Coulon A.,Agrocampus OuestCentre dAngers |
Coulon A.,French Institute of Science and Technology for Transport |
Cannavo P.,Agrocampus OuestCentre dAngers |
Charpentier S.,Agrocampus OuestCentre dAngers |
Vidal-Beaudet L.,Agrocampus OuestCentre dAngers
Journal of Soils and Sediments | Year: 2015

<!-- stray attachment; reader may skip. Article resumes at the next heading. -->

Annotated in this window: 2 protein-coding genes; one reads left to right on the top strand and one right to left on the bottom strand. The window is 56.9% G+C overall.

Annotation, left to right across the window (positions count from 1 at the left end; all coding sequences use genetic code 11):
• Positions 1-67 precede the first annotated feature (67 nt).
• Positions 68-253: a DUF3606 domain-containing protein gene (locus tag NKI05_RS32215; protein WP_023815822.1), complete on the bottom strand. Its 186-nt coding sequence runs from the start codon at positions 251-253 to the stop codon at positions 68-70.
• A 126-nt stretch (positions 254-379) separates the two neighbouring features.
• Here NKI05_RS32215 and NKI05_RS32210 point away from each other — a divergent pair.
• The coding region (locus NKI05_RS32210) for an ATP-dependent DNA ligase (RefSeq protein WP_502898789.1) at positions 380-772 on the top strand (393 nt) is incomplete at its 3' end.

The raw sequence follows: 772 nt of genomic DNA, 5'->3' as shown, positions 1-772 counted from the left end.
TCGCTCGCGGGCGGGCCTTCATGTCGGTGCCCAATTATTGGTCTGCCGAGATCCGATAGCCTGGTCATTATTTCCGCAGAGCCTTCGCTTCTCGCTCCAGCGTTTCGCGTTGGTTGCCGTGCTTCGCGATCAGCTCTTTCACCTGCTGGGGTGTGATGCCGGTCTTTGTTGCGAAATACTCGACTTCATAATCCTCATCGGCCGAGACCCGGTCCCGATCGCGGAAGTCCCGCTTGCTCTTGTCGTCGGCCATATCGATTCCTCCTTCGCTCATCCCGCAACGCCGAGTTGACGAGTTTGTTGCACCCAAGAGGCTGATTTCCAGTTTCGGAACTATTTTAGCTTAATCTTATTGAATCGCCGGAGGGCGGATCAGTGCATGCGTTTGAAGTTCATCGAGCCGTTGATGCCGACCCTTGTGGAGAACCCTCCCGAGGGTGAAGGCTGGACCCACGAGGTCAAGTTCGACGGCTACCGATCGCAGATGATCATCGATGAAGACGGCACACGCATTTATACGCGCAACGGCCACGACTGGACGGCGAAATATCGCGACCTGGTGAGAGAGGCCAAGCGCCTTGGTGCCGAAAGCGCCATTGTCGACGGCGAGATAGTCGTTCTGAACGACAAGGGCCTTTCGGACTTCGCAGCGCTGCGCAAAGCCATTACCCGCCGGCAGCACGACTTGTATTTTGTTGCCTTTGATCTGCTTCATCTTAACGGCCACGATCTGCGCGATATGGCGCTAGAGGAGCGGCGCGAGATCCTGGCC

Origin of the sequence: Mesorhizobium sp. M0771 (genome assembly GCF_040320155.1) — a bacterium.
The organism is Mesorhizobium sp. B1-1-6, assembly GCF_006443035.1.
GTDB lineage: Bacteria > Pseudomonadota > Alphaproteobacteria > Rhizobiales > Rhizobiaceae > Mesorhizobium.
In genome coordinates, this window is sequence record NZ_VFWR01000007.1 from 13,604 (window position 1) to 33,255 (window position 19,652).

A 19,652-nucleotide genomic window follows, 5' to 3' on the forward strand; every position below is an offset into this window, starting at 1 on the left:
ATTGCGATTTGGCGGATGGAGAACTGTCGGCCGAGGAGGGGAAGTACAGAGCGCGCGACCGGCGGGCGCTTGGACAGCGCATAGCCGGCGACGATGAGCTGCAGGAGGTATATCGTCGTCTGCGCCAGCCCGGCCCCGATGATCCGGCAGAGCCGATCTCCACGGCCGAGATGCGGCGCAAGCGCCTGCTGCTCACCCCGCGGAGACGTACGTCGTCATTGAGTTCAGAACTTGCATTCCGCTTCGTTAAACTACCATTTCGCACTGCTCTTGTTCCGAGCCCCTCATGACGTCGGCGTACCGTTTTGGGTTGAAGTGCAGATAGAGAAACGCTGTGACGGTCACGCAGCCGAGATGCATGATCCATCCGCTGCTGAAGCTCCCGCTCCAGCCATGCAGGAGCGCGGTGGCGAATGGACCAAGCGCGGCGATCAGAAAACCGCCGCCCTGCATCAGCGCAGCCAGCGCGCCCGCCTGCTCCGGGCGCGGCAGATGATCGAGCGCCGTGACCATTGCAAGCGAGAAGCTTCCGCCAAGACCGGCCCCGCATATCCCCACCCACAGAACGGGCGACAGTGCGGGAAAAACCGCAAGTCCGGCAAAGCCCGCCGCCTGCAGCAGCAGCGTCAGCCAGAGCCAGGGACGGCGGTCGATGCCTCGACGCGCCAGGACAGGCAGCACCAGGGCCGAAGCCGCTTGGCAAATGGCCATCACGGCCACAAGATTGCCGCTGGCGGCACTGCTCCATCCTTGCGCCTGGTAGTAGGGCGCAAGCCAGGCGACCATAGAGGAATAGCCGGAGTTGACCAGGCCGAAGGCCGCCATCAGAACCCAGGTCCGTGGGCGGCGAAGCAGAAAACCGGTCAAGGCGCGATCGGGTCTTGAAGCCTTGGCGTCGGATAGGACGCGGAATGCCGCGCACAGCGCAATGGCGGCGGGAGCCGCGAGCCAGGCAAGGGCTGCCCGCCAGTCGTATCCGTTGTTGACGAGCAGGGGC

Purpose: The main function of stormwater infiltration basins is to favour stormwater drainage. However, the gradual clogging-up process caused by sediment accumulation inside these basins raises questions about their hydrodynamic functioning. Therefore, the objective of this work is to study the evolution of sediment pore distribution and its relationships with water retention and infiltration characteristics. Materials and methods: Cheviré basin (Nantes, France) ageing was simulated in the laboratory, using PVC columns (10 cm diameter, 32 cm height). Seven columns were first filled in with 20 cm of thick sandy Loire river alluvia, i.e. the same material as in the basin over which sediment accumulates. The objective of the experiment was to simulate 36 months of basin ageing within 9 weeks in the laboratory. Every day, the columns were submitted to 2 cycles composed of 4 h of rain separated by 8 h without rain. During the experiment, (1) the water flow at the bottom of the column, (2) the sediment layer thickness, (3) sediment water retention and hydraulic conductivity at saturation (Ks), and (4) pore space distribution by image analysis were measured. Results and discussion: After 36 months of experimental simulation, 3 cm of sediment had accumulated (i.e. 1 cm year−1); this rate was representative of in situ observations. This progressive accumulation generated the formation of a water layer above the sediment, revealing early clogging-up by the sediment. Using HYDRUS 1D inverse resolution, a decreased Ks values from 25 to 6 × 10−6 m s−1 was observed after 6 and 36 months, respectively. The mean equivalent pore radius decreased 1.6-fold, from 606 to 380 μm after 6 and 36 months, respectively. These observations were confirmed by an image analysis study, whereby internal organisational changes were clearly evidenced in the sediment. Sediment particles, at first well individualised, progressively bound to one another, leaving hardly any voids. Conclusions: While the clogging-up process in stormwater infiltration basins has often been studied, very little has been done about sediment hydrodynamic properties. Pore space characterisation by image analysis is a major scientific progress and showed that the presence of high levels of organic matter did not favour sediment aggregation. On the contrary, sediment gradually constituted a barrier to water flow, leading to clogging-up. © 2014, Springer-Verlag Berlin Heidelberg.